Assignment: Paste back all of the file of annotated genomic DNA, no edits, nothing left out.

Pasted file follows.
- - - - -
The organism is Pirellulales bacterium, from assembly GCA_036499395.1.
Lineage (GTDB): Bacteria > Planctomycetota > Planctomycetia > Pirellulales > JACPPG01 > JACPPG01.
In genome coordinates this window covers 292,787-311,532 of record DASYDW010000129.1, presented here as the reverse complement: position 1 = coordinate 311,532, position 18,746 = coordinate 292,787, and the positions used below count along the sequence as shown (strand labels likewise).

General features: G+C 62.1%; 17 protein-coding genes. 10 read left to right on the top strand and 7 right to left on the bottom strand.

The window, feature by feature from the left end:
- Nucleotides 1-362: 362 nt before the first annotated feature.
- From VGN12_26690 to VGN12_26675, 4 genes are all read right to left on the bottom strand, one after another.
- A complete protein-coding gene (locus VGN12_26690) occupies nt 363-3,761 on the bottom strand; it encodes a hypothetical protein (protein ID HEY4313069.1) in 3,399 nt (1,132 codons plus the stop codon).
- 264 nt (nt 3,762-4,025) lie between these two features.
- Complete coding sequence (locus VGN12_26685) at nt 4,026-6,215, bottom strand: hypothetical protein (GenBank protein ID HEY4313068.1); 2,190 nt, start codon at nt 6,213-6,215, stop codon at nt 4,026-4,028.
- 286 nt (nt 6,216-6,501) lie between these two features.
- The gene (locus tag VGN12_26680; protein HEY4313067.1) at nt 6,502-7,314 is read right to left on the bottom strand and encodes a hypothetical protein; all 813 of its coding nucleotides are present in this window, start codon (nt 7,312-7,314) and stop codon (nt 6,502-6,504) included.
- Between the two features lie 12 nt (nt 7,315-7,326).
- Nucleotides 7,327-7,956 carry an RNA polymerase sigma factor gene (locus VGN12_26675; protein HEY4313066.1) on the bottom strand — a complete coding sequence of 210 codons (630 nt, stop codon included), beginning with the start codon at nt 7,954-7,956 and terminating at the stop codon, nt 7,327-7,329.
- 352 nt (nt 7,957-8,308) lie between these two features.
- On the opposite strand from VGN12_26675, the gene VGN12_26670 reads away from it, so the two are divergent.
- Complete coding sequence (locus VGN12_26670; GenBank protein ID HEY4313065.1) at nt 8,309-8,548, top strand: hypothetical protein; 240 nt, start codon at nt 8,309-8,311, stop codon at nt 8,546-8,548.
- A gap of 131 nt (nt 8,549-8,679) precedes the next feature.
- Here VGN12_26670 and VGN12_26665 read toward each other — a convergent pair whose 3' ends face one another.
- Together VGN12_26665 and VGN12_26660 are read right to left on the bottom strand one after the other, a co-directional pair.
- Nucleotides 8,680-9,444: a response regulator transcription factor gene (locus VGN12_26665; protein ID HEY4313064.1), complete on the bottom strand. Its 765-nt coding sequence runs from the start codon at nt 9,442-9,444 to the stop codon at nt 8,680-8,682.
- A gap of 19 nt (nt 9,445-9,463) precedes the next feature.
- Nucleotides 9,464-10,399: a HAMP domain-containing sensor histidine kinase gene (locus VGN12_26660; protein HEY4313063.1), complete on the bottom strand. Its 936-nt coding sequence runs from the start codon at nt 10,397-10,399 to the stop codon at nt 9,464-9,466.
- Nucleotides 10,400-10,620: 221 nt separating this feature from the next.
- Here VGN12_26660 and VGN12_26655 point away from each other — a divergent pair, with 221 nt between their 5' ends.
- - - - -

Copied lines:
The organism is Pirellulales bacterium, from assembly GCA_036499395.1.
Lineage (GTDB): Bacteria > Planctomycetota > Planctomycetia > Pirellulales > JACPPG01 > JACPPG01.
In genome coordinates this window covers 292,787-311,532 of record DASYDW010000129.1, presented here as the reverse complement: position 1 = coordinate 311,532, position 18,746 = coordinate 292,787, and the positions used below count along the sequence as shown (strand labels likewise).

General features: G+C 62.1%; 17 protein-coding genes. 10 read left to right on the top strand and 7 right to left on the bottom strand.

The window, feature by feature from the left end:
- Nucleotides 1-362: 362 nt before the first annotated feature.
- From VGN12_26690 to VGN12_26675, 4 genes are all read right to left on the bottom strand, one after another.
- A complete protein-coding gene (locus VGN12_26690) occupies nt 363-3,761 on the bottom strand; it encodes a hypothetical protein (protein ID HEY4313069.1) in 3,399 nt (1,132 codons plus the stop codon).
- 264 nt (nt 3,762-4,025) lie between these two features.
- Complete coding sequence (locus VGN12_26685) at nt 4,026-6,215, bottom strand: hypothetical protein (GenBank protein ID HEY4313068.1); 2,190 nt, start codon at nt 6,213-6,215, stop codon at nt 4,026-4,028.
- 286 nt (nt 6,216-6,501) lie between these two features.
- The gene (locus tag VGN12_26680; protein HEY4313067.1) at nt 6,502-7,314 is read right to left on the bottom strand and encodes a hypothetical protein; all 813 of its coding nucleotides are present in this window, start codon (nt 7,312-7,314) and stop codon (nt 6,502-6,504) included.
- Between the two features lie 12 nt (nt 7,315-7,326).
- Nucleotides 7,327-7,956 carry an RNA polymerase sigma factor gene (locus VGN12_26675; protein HEY4313066.1) on the bottom strand — a complete coding sequence of 210 codons (630 nt, stop codon included), beginning with the start codon at nt 7,954-7,956 and terminating at the stop codon, nt 7,327-7,329.
- 352 nt (nt 7,957-8,308) lie between these two features.
- On the opposite strand from VGN12_26675, the gene VGN12_26670 reads away from it, so the two are divergent.
- Complete coding sequence (locus VGN12_26670; GenBank protein ID HEY4313065.1) at nt 8,309-8,548, top strand: hypothetical protein; 240 nt, start codon at nt 8,309-8,311, stop codon at nt 8,546-8,548.
- A gap of 131 nt (nt 8,549-8,679) precedes the next feature.
- Here VGN12_26670 and VGN12_26665 read toward each other — a convergent pair whose 3' ends face one another.
- Together VGN12_26665 and VGN12_26660 are read right to left on the bottom strand one after the other, a co-directional pair.
- Nucleotides 8,680-9,444: a response regulator transcription factor gene (locus VGN12_26665; protein ID HEY4313064.1), complete on the bottom strand. Its 765-nt coding sequence runs from the start codon at nt 9,442-9,444 to the stop codon at nt 8,680-8,682.
- A gap of 19 nt (nt 9,445-9,463) precedes the next feature.
- Nucleotides 9,464-10,399: a HAMP domain-containing sensor histidine kinase gene (locus VGN12_26660; protein HEY4313063.1), complete on the bottom strand. Its 936-nt coding sequence runs from the start codon at nt 10,397-10,399 to the stop codon at nt 9,464-9,466.
- Nucleotides 10,400-10,620: 221 nt separating this feature from the next.
- Here VGN12_26660 and VGN12_26655 point away from each other — a divergent pair, with 221 nt between their 5' ends.